Despite its name and threatening appearance, the common earwig is a harmless and interesting creature. Earwigs can be found in damp crevices in houses, gardens and woodland where they feed on decaying plant and animal matter and other insects. Their pincers can give a small nip to a human but they are normally used to scare away predators and to help them tuck their wings away.
Chemical control of earwigs is not necessary in the majority of cases, but whatever your chosen method of approach we have the products you need
Use pesticides safely and always read and understand the label
The earwig is a fascinating species, and is one of the few non-social insects to show dedicated parental care of offspring.
Earwigs are typically at their most active at night, when they emerge from under refuges such as log piles, stones and crevices in fences to feed on other insects, detritus, fruit and plant matter.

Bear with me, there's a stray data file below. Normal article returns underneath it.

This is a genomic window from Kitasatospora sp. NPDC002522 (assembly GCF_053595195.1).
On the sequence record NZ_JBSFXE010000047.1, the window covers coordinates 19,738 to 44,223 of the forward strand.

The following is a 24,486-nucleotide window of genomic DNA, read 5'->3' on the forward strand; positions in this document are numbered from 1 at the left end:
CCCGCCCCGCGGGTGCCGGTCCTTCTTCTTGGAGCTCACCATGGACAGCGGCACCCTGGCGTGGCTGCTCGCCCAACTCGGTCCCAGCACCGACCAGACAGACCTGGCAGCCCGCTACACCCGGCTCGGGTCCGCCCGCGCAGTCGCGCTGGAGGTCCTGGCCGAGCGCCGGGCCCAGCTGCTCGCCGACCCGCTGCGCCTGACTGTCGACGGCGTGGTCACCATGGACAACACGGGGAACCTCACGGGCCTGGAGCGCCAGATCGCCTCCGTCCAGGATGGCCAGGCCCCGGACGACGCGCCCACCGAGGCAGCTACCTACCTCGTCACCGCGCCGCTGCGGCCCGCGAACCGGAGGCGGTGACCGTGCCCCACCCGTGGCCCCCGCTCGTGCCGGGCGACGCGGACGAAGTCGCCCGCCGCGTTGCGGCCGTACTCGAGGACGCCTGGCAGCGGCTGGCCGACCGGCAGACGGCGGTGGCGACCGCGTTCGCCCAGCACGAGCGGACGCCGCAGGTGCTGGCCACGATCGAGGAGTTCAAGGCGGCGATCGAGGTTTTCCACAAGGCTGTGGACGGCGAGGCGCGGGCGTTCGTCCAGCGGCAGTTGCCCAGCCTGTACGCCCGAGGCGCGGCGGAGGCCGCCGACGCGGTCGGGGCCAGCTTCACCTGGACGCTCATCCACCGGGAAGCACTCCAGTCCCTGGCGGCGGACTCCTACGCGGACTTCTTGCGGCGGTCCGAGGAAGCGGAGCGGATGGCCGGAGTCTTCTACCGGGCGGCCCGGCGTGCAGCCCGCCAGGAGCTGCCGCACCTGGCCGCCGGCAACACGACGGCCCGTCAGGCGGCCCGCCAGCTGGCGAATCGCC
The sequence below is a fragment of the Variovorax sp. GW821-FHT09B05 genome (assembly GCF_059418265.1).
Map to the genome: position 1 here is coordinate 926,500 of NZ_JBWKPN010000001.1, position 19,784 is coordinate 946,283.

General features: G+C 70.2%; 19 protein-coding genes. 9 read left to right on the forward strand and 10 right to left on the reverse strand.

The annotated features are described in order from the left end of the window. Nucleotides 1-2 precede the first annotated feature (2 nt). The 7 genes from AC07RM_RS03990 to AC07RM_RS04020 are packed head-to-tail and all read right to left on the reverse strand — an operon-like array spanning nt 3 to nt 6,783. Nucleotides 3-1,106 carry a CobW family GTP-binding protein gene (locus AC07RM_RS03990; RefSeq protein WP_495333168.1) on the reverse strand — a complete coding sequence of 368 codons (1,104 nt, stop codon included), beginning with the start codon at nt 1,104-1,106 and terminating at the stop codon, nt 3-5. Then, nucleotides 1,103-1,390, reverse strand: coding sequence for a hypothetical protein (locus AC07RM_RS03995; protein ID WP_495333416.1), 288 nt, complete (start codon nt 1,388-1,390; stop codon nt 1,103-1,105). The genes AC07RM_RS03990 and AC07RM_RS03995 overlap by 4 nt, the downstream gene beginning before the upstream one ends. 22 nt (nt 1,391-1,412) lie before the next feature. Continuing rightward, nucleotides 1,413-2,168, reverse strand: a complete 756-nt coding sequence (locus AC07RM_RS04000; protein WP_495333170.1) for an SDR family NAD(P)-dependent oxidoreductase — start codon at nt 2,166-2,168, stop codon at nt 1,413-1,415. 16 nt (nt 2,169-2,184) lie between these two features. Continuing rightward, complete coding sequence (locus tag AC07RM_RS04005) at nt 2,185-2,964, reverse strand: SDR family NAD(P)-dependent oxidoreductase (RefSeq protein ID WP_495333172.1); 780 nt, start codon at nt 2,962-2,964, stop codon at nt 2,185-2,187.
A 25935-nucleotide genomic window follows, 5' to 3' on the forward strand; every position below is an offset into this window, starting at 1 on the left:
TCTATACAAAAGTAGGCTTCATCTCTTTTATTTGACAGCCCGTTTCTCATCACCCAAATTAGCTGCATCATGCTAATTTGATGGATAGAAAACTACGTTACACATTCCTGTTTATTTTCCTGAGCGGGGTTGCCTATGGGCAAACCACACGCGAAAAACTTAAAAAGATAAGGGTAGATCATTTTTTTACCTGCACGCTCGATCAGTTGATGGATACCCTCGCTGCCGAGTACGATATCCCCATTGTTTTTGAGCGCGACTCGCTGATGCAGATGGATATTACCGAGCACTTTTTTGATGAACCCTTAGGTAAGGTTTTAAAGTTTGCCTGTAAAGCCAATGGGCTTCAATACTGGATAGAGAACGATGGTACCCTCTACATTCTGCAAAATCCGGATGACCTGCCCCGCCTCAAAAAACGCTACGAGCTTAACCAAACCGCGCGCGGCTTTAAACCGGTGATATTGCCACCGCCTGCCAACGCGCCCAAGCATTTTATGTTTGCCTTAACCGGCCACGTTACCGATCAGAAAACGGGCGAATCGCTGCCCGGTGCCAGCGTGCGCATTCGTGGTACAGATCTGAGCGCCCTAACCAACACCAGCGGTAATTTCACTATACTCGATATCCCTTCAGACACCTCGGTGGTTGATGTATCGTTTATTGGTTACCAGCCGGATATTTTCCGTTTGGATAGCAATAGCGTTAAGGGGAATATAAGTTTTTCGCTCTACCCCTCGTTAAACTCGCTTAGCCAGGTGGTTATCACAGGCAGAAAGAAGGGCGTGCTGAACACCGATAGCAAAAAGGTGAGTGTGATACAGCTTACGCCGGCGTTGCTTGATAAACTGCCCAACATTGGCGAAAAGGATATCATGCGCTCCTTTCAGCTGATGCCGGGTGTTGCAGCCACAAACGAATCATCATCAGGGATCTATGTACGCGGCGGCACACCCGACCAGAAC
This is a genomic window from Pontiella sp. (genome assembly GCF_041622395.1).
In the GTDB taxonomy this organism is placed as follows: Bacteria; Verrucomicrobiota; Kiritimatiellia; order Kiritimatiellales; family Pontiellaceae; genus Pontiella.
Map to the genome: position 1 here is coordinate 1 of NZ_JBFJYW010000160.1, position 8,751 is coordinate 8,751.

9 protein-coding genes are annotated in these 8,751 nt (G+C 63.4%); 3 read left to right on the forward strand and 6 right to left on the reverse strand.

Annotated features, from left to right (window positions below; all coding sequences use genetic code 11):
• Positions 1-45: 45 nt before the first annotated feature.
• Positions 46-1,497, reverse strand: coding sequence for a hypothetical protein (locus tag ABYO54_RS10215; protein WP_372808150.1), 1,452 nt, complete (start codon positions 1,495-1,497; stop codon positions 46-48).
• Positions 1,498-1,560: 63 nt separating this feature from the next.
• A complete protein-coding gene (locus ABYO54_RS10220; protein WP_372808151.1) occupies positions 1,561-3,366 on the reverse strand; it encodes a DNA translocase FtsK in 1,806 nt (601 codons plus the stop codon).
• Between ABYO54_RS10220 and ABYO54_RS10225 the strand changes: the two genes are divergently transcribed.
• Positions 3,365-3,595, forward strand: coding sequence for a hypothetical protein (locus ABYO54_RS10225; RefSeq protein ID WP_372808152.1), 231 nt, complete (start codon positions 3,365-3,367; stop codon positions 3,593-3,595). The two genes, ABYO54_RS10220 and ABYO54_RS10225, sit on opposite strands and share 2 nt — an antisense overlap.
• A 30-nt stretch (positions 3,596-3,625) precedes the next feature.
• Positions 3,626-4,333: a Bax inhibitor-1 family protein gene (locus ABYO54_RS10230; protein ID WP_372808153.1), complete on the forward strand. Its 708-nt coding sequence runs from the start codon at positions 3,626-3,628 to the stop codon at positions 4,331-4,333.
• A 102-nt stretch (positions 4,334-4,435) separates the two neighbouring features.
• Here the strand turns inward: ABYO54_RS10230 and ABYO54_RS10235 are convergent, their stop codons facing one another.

They are garden and woodland dwellers where they feed on live and dead insects and plant materials.
Earwigs like to have a narrow crevice to hide in during the day, preferring to have contact with both the upper and lower parts of their bodies.
It was once commonly believed that earwigs would burrow into people's ears at night and lay eggs in their brains. In fact the story still circulates as an urban myth. Earwigs are not parasitic and would rather lay their eggs under a stone.
The best method of avoiding a plague of earwigs is to deny them suitable living conditions close to the house. Heavy plant growth and compost heaps near to the house provide excellent habitats for them.
In the garden, earwigs are only likely to be a problem if you are growing prize flowers. Only control them if you really need to.
If you do need to control earwigs in the garden:
If you need to prevent earwigs entering your home: